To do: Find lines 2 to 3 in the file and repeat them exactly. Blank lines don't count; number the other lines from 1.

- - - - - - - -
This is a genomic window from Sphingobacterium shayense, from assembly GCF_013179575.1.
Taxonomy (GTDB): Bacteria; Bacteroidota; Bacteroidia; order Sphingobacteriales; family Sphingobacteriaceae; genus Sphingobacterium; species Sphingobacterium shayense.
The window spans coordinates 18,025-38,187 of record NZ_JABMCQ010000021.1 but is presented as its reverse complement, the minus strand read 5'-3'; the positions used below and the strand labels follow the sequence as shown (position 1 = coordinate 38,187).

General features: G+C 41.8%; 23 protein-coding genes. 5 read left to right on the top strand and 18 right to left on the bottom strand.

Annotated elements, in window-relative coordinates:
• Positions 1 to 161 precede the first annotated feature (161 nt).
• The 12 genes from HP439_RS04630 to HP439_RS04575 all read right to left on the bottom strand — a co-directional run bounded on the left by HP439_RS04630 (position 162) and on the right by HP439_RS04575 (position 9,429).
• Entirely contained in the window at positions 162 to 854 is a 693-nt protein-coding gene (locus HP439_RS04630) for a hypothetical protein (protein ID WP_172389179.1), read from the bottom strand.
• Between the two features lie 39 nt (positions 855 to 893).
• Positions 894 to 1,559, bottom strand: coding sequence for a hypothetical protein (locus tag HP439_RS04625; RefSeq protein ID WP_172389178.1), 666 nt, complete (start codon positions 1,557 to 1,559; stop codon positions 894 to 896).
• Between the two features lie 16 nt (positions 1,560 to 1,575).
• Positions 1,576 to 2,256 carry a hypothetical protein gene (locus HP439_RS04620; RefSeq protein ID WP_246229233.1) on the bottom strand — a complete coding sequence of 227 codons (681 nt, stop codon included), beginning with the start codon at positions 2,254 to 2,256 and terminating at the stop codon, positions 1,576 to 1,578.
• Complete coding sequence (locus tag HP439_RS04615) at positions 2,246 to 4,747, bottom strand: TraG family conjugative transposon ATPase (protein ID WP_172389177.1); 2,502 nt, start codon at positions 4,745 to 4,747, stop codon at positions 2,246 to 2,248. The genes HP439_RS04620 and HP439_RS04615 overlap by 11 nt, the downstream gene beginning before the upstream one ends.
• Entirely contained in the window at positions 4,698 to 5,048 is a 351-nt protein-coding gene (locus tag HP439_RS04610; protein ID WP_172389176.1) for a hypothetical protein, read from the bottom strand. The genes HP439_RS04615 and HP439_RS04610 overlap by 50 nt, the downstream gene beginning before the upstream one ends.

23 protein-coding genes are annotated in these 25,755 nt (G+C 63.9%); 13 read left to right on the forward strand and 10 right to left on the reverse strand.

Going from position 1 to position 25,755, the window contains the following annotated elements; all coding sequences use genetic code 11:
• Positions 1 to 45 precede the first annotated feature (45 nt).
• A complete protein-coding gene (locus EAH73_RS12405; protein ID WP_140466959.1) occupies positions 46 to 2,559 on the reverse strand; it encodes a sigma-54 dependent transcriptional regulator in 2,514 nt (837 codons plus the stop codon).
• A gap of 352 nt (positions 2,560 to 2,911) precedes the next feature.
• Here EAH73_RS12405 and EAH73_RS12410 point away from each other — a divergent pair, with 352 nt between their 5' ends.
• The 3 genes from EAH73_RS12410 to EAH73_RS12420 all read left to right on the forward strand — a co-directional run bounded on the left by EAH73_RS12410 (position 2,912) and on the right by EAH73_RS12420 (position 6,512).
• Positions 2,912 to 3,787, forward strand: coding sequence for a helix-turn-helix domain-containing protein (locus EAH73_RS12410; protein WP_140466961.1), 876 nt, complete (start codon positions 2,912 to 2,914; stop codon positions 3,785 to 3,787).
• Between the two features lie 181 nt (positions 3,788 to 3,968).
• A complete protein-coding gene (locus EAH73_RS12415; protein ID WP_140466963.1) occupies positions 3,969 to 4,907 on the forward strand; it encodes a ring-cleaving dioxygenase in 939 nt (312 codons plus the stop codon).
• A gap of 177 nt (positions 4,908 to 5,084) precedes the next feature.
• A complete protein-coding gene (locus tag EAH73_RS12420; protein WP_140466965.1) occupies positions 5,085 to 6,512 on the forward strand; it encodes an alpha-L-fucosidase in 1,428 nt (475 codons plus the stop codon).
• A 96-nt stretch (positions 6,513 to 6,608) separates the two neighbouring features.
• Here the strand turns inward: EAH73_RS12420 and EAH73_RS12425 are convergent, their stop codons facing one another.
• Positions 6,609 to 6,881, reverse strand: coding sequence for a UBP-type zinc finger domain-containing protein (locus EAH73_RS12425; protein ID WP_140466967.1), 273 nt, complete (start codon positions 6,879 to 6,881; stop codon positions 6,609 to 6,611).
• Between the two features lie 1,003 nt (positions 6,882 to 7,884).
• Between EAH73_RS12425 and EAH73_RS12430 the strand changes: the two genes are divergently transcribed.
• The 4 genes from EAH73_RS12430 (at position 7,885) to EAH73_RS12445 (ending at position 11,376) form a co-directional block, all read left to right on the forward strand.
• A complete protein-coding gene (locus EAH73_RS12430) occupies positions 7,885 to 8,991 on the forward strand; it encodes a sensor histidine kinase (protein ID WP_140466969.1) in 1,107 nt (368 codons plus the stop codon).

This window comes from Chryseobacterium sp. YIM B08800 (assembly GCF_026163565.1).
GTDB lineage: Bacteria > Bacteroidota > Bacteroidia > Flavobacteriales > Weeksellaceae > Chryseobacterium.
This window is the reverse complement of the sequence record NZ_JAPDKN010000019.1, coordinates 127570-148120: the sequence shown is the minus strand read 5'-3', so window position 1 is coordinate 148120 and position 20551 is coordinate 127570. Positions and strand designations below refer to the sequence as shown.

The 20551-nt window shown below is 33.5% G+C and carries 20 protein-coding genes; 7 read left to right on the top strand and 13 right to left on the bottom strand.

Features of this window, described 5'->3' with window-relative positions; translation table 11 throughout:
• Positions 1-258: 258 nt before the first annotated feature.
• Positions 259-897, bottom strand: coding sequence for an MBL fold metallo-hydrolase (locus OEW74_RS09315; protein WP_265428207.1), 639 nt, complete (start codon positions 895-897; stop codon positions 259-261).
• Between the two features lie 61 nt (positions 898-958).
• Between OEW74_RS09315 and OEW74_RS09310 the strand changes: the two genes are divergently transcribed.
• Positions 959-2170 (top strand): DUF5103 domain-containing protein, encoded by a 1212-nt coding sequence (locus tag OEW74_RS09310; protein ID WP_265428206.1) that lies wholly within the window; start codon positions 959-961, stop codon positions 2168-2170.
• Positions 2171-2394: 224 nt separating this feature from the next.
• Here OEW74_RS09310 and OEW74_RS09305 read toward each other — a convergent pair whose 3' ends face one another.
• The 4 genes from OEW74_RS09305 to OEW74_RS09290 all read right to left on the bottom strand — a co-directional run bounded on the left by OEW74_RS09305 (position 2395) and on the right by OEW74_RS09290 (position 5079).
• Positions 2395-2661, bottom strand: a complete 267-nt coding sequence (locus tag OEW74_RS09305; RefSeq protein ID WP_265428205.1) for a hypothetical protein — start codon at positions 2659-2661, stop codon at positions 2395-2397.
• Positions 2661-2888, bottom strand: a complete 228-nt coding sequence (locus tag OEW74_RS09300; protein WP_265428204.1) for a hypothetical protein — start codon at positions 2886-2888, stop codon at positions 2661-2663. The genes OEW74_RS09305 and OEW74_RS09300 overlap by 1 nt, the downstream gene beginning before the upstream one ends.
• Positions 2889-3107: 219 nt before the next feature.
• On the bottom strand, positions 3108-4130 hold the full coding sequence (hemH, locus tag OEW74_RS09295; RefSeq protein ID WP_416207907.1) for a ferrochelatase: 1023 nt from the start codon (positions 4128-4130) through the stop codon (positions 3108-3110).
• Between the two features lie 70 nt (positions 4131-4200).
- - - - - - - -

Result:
Taxonomy (GTDB): Bacteria; Bacteroidota; Bacteroidia; order Sphingobacteriales; family Sphingobacteriaceae; genus Sphingobacterium; species Sphingobacterium shayense.
The window spans coordinates 18,025-38,187 of record NZ_JABMCQ010000021.1 but is presented as its reverse complement, the minus strand read 5'-3'; the positions used below and the strand labels follow the sequence as shown (position 1 = coordinate 38,187).